Book Reviews

“The Full Catastrophe: Travels Among the Greek Ruins”

By September 15, 2015 No Comments

greeceGreece can be seen as a nation of superlatives. Whether it is the infallible heroes in Greek mythology, the foundational philosophers of Ancient Greece, or the fat cat politicians, it can be argued that Greece is never seen on the global stage as mediocre.

In his book The Full Catastrophe: Travels Among the Greek Ruins, author James Angelos uses personal anecdotes collected while travelling around the Greek islands to not only describe, but also to contextualize, the current crises in Greece. While mainstream media reports heavily on the debt crisis, Angelos outlines several other crises that are slowly weighing down on the picturesque blue and white islands. When one fits them together like a puzzle, only then does Greece’s present situation begin to make sense.

Through a discussion of the themes of history, corruption, and migration, Angelos explains the current situation in Greece. Given his Greek-American heritage, he is able to interact with locals in their first language in order to expose the true feelings of the Greek people. The elimination of a language barrier helps to distinguish Angelos’ research from others.

Angelos begins with history, as he believes that “a people who forget their history, have no future.” In the first chapter, he makes an important distinction between disloyalty to the state and disloyalty to the nation. The feeling of Hellenic superiority that many Greeks hold can be tied to the fact that Greeks feel immense national pride. Tellingly, this pride does not extend to the state. The Greek people, like many other groups throughout the world, have suffered through centuries of foreign domination – most notably the Ottoman Empire – and this experience now informs anti-government feelings imbedded in their culture.

Taking history into account, it becomes easier to empathize with the feeling of disdain the Greek populous holds for the “Troika” (European Commission, International Monetary Fund, and the European Central Bank). Many Greeks see the Reserve as a new foreign occupation. What makes this occupation worse is that Greek politicians willingly agreed to it. In this sense, the state betrayed its people. Given Angelos’ account of Greek history, it comes as no surprise that the referendum asking whether or not to accept the European bailout conditions was defeated by 61% of the Greek populous.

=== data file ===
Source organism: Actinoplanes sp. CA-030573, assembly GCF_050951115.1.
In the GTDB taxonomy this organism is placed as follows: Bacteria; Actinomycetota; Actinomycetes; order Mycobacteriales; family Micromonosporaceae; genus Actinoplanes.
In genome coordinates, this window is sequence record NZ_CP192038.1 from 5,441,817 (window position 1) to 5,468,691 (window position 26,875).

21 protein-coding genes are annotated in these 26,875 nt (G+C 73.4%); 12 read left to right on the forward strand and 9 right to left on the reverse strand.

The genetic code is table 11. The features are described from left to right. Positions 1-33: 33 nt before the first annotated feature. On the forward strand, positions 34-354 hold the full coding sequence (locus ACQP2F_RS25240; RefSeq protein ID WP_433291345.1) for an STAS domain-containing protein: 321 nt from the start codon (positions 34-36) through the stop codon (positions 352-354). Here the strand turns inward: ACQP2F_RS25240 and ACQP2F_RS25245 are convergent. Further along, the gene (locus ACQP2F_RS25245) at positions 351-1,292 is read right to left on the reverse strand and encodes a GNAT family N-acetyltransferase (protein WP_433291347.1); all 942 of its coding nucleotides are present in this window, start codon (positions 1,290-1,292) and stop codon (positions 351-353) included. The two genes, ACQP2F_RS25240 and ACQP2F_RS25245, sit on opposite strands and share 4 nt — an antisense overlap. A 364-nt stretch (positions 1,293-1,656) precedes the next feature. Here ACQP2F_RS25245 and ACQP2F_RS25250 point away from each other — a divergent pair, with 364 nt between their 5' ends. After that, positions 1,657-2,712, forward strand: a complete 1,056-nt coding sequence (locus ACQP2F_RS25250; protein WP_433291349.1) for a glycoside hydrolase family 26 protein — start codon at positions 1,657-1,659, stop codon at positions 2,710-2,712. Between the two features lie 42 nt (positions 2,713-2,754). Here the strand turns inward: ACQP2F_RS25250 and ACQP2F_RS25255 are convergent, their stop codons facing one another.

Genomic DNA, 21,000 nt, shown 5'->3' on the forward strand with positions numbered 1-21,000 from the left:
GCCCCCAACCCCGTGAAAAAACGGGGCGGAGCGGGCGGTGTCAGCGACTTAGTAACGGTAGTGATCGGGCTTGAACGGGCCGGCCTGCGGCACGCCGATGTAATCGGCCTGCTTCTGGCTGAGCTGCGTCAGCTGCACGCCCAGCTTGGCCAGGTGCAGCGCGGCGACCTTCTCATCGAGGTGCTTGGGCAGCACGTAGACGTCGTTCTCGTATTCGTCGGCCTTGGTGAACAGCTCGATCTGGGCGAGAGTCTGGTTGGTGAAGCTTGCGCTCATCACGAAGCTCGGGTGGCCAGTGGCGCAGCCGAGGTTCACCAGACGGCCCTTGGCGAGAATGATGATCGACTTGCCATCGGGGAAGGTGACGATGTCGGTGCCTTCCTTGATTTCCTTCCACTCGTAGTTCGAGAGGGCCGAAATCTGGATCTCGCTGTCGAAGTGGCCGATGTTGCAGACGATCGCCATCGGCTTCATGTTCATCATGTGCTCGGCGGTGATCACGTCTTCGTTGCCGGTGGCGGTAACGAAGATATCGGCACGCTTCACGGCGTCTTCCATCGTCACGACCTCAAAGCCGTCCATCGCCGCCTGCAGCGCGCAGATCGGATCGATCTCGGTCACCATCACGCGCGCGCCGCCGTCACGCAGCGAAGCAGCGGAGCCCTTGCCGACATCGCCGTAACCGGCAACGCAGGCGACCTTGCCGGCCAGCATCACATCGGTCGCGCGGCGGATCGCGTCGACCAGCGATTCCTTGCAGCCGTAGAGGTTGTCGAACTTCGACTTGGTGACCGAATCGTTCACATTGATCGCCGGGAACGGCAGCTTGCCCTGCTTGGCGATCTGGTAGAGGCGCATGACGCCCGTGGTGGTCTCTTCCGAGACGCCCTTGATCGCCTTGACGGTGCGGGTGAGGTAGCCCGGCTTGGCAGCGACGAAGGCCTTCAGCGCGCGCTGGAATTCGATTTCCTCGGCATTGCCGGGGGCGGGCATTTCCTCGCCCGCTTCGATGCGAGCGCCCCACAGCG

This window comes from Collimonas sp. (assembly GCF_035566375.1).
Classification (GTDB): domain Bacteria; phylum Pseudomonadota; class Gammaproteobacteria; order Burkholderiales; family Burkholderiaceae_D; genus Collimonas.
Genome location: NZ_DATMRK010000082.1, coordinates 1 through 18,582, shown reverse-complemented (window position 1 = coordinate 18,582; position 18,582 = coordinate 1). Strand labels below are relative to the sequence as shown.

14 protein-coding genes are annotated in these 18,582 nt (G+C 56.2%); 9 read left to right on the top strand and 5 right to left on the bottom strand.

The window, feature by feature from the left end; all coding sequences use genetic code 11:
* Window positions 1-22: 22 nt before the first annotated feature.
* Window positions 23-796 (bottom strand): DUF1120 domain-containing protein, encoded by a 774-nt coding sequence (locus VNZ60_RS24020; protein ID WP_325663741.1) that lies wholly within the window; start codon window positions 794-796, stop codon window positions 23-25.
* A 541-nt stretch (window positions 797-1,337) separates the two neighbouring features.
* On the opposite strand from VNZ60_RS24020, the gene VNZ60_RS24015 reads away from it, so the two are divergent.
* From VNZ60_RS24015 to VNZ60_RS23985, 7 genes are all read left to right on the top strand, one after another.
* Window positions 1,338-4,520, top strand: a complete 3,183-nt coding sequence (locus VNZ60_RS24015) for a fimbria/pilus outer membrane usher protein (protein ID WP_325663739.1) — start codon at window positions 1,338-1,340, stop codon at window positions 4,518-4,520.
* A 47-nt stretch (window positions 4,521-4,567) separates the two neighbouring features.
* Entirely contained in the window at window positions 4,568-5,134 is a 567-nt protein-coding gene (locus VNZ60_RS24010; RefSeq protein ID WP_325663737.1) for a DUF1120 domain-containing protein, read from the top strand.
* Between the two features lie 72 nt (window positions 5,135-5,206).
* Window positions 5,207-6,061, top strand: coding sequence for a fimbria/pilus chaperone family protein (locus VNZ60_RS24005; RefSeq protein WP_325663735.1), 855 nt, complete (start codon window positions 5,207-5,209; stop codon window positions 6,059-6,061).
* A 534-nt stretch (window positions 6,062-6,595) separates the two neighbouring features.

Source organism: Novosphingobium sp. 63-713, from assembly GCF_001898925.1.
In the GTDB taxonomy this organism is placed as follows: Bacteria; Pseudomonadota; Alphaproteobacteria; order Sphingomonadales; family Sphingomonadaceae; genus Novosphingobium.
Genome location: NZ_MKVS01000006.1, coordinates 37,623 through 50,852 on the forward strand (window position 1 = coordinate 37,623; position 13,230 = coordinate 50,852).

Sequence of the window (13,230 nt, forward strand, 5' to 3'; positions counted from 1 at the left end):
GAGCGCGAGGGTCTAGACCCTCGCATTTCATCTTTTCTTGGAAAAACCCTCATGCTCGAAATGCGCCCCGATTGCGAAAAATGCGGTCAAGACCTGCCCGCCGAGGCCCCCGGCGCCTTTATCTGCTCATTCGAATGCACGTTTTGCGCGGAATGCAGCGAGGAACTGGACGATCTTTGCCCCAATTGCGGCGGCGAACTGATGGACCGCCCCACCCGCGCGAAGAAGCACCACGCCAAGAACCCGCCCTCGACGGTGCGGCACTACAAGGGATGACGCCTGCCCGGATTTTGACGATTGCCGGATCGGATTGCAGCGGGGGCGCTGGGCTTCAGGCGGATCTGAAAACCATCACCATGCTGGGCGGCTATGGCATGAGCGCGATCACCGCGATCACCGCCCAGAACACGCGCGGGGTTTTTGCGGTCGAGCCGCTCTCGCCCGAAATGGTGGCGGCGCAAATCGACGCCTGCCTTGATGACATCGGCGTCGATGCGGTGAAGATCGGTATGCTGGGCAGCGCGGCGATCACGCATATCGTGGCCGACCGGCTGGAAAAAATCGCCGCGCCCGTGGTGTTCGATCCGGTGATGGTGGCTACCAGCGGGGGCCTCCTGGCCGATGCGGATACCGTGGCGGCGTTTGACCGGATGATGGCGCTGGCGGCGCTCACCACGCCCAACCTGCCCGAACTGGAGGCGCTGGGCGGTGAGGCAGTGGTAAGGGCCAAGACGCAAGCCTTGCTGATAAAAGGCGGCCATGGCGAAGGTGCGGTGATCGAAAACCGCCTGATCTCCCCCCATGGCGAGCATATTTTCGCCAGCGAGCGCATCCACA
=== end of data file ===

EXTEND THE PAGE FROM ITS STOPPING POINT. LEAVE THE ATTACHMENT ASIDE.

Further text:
The second theme Angelos discusses is corruption, a reality that has become inseparable from both the Greek government and civil society. The question Angelos seeks to answer is: were the Greeks actors in the so-called poverty lie, or were they suffering the effects of austerity policies and economic ruin? Ultimately, he concludes that it is a mixture of both. Angelos notes that many people he saw rummaging through dumpsters in Athens were old and decently dressed people who had given their pension money to their children and grandchildren. On the other hand, political heroes such as Akis Tschatzopoulos were able to embezzle millions of euros through the department of defence and the procurement of second-hand German submarines. Tschatzopoulos was only caught due to an EU-inspired crackdown on corruption. Angelos astutely notes that less money may mean less consumption of goods and services, but when Greek people do consume, they make more of an effort to avoid paying taxes. To them, this is justified because they feel no loyalty to the state; rather they feel loyalty to the people who make up the Greek nation.

The idea of a Greek nation parallels with the third theme Angelos discusses, migration. While migration refers to the movement of people from one part of the world to another, Angelos also discusses the migration of ideas that have affected Greece. The most crucial observation Angelos makes is that Hellenism was never defined in terms of culture – it was defined in terms of race. Therefore, migrants coming to the Greek islands are seen by nationalists (particularly Golden Dawn sympathizers) to overrun not only the fragile economy, but also the ever-fragile definition of Hellenism itself.

Angelos, while explicit in his anecdotal discussions leaves one last piece of the puzzle for the reader to connect – and without it, one cannot fully understand Greece’s situation today. The crises in Greece are not solely due to tax evasion, an influx of migrants, and a problematic racial definition of Hellenism. Greece may no longer resemble the romantic image denoted in The Republic, but it is a country whose history has prioritized the nation of Greek people above the state borders it occupies.  What we see today is not a state struggling under the weight of debt and European obligation, but a nation struggling to define what it will become in the years, decades, and centuries that follow.